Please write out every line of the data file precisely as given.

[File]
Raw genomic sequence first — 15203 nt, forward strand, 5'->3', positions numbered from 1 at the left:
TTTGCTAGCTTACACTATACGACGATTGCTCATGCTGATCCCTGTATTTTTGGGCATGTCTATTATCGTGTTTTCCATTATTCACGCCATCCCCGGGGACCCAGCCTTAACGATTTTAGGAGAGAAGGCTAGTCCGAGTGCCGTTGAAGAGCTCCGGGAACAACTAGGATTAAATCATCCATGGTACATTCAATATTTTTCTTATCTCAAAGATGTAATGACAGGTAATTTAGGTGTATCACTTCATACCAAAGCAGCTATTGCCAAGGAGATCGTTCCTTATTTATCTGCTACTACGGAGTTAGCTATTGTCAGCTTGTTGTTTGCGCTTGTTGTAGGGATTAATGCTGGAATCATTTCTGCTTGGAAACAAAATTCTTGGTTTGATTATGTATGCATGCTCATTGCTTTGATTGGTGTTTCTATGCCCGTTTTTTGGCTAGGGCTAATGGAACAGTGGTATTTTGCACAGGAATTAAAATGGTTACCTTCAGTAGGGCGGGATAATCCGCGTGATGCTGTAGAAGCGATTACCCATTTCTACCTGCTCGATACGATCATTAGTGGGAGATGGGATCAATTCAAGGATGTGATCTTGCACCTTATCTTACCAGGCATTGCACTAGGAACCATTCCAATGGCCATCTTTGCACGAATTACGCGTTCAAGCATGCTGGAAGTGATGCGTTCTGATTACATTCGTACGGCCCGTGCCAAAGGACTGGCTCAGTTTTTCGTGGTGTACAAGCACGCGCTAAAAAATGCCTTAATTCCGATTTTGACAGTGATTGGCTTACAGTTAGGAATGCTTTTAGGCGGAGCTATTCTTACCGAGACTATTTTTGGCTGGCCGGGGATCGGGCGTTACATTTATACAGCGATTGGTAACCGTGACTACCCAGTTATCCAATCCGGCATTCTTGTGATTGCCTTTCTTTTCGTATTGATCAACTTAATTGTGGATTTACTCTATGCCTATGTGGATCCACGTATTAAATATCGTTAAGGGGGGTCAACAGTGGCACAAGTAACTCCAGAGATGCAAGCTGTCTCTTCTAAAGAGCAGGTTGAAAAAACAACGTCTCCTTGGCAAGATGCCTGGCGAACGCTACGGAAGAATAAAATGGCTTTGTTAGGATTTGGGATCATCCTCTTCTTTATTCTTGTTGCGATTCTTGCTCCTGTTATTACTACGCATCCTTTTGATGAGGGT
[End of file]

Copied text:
Raw genomic sequence first — 15203 nt, forward strand, 5'->3', positions numbered from 1 at the left:
TTTGCTAGCTTACACTATACGACGATTGCTCATGCTGATCCCTGTATTTTTGGGCATGTCTATTATCGTGTTTTCCATTATTCACGCCATCCCCGGGGACCCAGCCTTAACGATTTTAGGAGAGAAGGCTAGTCCGAGTGCCGTTGAAGAGCTCCGGGAACAACTAGGATTAAATCATCCATGGTACATTCAATATTTTTCTTATCTCAAAGATGTAATGACAGGTAATTTAGGTGTATCACTTCATACCAAAGCAGCTATTGCCAAGGAGATCGTTCCTTATTTATCTGCTACTACGGAGTTAGCTATTGTCAGCTTGTTGTTTGCGCTTGTTGTAGGGATTAATGCTGGAATCATTTCTGCTTGGAAACAAAATTCTTGGTTTGATTATGTATGCATGCTCATTGCTTTGATTGGTGTTTCTATGCCCGTTTTTTGGCTAGGGCTAATGGAACAGTGGTATTTTGCACAGGAATTAAAATGGTTACCTTCAGTAGGGCGGGATAATCCGCGTGATGCTGTAGAAGCGATTACCCATTTCTACCTGCTCGATACGATCATTAGTGGGAGATGGGATCAATTCAAGGATGTGATCTTGCACCTTATCTTACCAGGCATTGCACTAGGAACCATTCCAATGGCCATCTTTGCACGAATTACGCGTTCAAGCATGCTGGAAGTGATGCGTTCTGATTACATTCGTACGGCCCGTGCCAAAGGACTGGCTCAGTTTTTCGTGGTGTACAAGCACGCGCTAAAAAATGCCTTAATTCCGATTTTGACAGTGATTGGCTTACAGTTAGGAATGCTTTTAGGCGGAGCTATTCTTACCGAGACTATTTTTGGCTGGCCGGGGATCGGGCGTTACATTTATACAGCGATTGGTAACCGTGACTACCCAGTTATCCAATCCGGCATTCTTGTGATTGCCTTTCTTTTCGTATTGATCAACTTAATTGTGGATTTACTCTATGCCTATGTGGATCCACGTATTAAATATCGTTAAGGGGGGTCAACAGTGGCACAAGTAACTCCAGAGATGCAAGCTGTCTCTTCTAAAGAGCAGGTTGAAAAAACAACGTCTCCTTGGCAAGATGCCTGGCGAACGCTACGGAAGAATAAAATGGCTTTGTTAGGATTTGGGATCATCCTCTTCTTTATTCTTGTTGCGATTCTTGCTCCTGTTATTACTACGCATCCTTTTGATGAGGGT